The Moment that Changed My Life

He’s standing uncomfortably close, inches from my face. It’s closer than is reasonably comfortable for most people. Entirely too close for someone like me, who has intimacy issues. He’s broken the barrier, that safe distance I keep around myself in situations like this – most situations anyway. He won’t let me look away, won’t let me break eye contact. Every time I move my head, he moves. Every time I look down, he bends at the waist, cranes his neck and looks up into my eyes. And his voice, it’s too direct, penetrating. He won’t let me brush him off.
“You’re getting screwed,” he says. It’s a statement, not a question or an inference. It’s plain as day. Straight fact. “You’re getting screwed,” he repeats. And in that moment we’re not standing in a crowded kitchen, at a casual summer time house party on a Friday night. My wife is not standing to my side awkwardly trying to make small talk with his wife and they are not trying to make it seem as though they don’t know something is happening. I’m not leaning against a stove and he is not inserting himself between me and the butcher’s block, into my personal space, into my head. We are Matt Damon and Robin Williams in the impossibly large office of a community college professor. I am Will Hunting and he is Sean Maguire, telling me it’s not my fault. All the abuse. All the scars, the excuses, the disappointments and broken dreams.
“You are getting screwed,” he says, this time with a bit more force. There’s certainty in it, and maybe some compassionate anger. I try to deflect like Will. “I know,” I say and try again to look away. I’m beyond discomfort, beyond that naked shifting feeling I usually get when someone tries to pry me open like a can of tuna. I can feel my heart beating hard and I want it to stop. But he won’t let me. He won’t let me deflect him. He won’t let me off the hook. He puts his glass of wine down on the counter, his hands on my shoulders. Our noses are almost touching now.
“You are getting screwed and you deserve better.” A tear forms in the corner of my eye. I can’t back up anymore. There’s no place for me to run. My legs, my butt, all are pressed hard against the stove. My hands on the cool burners. My head drops, my back arches forward in release. And I begin to cry. Not sob. I let a few tears stream down my cheeks. My wife’s hand traces my spine and she turns to face me. Curtis’s hands stay on my shoulders. “You deserve better than that and I want to help you,” he says and its as if the scar-tissue scaffolding that’s been propping me up for as long as I can remember has turned to dust leaving the raw exposed meat in a puddle somewhere inside me. I have given up deflection. I have given up stoic resolve. I have admitted, to myself and those touching me, those closest to me know without me having to say anything. I turn to my wife and there’s a tear in her eye, a smile on her face. Genuine compassion. Genuine feeling and an understanding that the struggle is taking a turn; that I’m ready to admit something I have never – not in my entire life – been able to admit.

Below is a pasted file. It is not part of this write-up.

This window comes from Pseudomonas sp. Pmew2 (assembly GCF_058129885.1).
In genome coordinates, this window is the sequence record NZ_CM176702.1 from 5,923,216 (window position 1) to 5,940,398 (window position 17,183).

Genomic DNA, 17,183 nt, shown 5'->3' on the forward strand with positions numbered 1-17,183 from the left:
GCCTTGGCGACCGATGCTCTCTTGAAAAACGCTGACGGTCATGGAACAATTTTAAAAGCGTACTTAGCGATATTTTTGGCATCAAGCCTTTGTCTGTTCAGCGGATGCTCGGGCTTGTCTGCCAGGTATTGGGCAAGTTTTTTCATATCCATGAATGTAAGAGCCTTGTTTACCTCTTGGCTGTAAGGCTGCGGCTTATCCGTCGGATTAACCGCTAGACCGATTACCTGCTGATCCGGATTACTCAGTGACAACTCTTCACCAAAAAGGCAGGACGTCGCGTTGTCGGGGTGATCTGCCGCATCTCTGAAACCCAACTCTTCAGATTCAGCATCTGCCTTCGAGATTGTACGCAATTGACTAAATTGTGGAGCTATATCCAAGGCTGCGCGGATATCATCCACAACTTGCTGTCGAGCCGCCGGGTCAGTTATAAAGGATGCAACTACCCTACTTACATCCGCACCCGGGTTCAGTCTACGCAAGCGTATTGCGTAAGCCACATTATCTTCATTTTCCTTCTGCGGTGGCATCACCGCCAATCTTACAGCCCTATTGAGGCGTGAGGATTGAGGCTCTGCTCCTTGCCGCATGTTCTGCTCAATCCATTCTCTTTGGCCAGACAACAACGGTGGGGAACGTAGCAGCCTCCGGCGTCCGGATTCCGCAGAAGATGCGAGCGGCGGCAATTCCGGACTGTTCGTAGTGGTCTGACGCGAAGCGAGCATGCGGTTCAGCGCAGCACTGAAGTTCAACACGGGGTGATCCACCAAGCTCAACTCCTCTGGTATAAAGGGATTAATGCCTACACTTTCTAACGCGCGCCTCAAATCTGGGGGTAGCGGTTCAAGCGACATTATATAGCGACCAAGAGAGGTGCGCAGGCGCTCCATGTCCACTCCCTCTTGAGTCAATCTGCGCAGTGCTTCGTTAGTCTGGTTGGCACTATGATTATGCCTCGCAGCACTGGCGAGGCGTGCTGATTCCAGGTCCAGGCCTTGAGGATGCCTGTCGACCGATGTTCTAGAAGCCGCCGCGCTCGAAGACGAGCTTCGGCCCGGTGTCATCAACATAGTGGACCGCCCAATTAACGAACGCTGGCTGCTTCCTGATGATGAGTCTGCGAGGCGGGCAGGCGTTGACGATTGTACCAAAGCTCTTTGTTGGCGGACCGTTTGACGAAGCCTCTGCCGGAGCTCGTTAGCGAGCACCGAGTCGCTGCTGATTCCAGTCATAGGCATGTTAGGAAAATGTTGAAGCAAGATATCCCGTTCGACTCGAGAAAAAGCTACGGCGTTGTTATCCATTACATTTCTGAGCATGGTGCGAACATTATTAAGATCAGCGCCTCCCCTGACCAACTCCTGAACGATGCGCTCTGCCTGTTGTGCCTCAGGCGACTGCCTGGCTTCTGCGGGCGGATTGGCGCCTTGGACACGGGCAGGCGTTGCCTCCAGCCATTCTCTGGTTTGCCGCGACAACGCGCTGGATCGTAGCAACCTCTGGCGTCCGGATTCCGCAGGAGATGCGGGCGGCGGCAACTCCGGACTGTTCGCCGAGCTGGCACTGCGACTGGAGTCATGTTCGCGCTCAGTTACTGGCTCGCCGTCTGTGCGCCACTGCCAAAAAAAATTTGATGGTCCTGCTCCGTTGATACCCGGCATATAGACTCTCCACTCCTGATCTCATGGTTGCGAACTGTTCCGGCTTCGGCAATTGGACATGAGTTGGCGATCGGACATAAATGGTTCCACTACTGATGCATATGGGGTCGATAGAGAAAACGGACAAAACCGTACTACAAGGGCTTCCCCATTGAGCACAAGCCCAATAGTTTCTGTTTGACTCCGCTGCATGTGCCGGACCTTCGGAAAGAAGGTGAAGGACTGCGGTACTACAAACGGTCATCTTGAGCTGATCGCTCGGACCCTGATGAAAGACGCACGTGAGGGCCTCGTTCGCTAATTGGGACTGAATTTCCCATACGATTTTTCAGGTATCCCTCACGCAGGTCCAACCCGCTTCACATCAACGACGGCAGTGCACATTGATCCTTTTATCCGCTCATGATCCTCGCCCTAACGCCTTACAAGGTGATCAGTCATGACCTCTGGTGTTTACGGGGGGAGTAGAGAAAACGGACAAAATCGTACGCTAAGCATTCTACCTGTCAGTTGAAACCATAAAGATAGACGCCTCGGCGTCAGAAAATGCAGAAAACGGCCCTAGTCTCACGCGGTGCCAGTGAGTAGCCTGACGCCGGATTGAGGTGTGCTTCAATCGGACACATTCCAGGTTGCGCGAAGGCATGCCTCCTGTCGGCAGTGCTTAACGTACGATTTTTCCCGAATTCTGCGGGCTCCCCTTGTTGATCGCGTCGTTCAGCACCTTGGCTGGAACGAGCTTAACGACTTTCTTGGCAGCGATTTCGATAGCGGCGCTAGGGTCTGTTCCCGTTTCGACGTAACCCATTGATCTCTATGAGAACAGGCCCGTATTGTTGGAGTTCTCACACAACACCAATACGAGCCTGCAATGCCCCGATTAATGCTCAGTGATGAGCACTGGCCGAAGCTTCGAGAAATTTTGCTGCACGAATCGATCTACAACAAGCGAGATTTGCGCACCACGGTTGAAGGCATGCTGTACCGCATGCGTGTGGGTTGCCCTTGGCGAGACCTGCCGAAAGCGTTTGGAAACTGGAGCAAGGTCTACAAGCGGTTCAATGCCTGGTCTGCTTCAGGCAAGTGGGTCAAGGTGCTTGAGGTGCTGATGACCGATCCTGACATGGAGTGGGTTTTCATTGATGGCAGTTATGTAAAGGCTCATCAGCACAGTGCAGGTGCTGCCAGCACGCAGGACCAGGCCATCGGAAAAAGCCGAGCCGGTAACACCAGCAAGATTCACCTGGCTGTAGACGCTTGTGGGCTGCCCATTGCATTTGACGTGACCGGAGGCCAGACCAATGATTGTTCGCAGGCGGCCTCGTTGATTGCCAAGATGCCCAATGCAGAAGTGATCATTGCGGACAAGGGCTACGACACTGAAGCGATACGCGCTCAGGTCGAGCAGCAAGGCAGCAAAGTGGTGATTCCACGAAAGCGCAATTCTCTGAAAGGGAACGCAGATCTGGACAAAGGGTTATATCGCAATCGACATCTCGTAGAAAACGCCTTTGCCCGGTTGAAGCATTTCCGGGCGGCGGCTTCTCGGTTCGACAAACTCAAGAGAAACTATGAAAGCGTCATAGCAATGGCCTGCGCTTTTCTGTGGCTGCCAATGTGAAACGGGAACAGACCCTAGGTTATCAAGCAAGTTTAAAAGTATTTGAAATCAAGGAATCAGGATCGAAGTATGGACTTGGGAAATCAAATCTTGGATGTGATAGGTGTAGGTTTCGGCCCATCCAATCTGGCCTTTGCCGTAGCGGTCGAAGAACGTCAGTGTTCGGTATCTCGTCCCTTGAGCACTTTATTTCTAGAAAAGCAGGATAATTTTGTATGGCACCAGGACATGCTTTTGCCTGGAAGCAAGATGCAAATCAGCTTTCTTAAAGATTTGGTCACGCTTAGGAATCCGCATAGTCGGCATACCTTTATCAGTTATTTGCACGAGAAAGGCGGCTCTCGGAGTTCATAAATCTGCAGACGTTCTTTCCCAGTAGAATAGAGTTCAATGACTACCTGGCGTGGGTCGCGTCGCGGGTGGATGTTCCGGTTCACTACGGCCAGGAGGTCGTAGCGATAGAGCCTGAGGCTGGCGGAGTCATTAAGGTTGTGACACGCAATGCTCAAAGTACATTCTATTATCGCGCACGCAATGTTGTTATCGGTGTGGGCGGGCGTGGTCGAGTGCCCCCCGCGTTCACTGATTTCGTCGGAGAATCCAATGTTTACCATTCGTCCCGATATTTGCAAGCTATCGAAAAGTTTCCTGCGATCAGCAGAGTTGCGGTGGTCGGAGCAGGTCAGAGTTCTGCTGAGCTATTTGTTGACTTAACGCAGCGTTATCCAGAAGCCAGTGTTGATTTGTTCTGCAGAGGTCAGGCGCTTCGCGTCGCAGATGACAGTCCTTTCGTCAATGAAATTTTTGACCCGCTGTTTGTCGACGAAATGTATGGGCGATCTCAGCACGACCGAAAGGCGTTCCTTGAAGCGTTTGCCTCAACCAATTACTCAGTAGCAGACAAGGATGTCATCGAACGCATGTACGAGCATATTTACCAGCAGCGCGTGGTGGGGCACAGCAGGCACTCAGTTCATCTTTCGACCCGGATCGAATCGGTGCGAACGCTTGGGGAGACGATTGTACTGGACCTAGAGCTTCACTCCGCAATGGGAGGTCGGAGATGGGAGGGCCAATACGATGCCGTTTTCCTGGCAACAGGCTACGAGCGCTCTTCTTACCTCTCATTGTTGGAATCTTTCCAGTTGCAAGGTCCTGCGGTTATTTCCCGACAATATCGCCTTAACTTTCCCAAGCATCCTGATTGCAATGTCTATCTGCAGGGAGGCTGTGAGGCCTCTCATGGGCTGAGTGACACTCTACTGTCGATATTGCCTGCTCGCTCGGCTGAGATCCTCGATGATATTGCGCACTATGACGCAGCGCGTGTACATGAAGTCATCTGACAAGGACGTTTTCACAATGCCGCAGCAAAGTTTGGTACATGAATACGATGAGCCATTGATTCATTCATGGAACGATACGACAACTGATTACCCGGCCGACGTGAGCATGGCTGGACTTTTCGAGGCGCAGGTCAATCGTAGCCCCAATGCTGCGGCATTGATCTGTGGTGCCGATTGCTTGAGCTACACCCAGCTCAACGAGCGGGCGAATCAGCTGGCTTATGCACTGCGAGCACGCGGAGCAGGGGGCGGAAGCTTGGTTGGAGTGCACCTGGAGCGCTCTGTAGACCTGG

I can’t do it alone. I need help. And now I have it.
This was not the moment I had expected to have when I pulled up to our friends’ – Kevin and Jeni – house that Friday evening. I had expected it would be like any other house party in the suburbs. The kids would play in the yard. The adults would sip beer and wine and talk without talking, keep the evening moving forward without sharing or letting on. There would be some food, some talk about sports and the weather, summer plans and probably a few jokes. My wife would chat excitedly with her friends about the latest news and gossip. I would do what I always do – stand around with the guys on the back patio and listen to them talk about their golf games, their stock portfolios, their great success. I had gotten pretty good at it over the years, gotten pretty good at having those kinds of conversations without reference. I don’t play much golf. I didn’t have a portfolio or a serious adult job. I made in a year what most of these guys made every couple of months. And, truth be told, I didn’t understand how I could be their friend. We didn’t have much in common, apart from the community of wives.
I always felt a little inferior. Or a lot. English major. Writer. Journalist. Editor. Not personal finance guru or software salesman. Not an engineer like my dad. I didn’t have a house, let alone a yard or a real means of getting one. I didn’t have a nice car or take a guy’s trip every year. I had not, at that point, managed to take my family on vacation. My wife made more money as a first grade teacher than I did and our kids went to day care. I felt like an outsider on a good day, but managed to get buy with beer and self-deprication, some witty jokes and an anecdote or two about the people I had met through my work at the magazine or my past at a newspaper. But, like I said, that was on a good day. And this particular Friday had not been a good day. The magazine wasn’t making the money it had. Some people had left. And my boss had called me into his office as I was on my way out the door for a talk. It’s never good when your boss schedules a meeting for the end of the day on Friday, even worse when he doesn’t mention what its about.
“Craig,” he told me, “I think you know that we’re having a hard time making this thing work…” That was how it began and what followed was a fifteen minute kick in the gut. I wasn’t fired, absolutely not. I was the heart and soul of the magazine. Everyone knew it. Everyone knew how hard I was working, that any success they had was because of me. I was too valuable to let go, he told me. But I knew there was something else. There was a ‘but’ coming and I knew I wouldn’t like it.
“But, we can’t keep it going and continue to pay you the way we have.”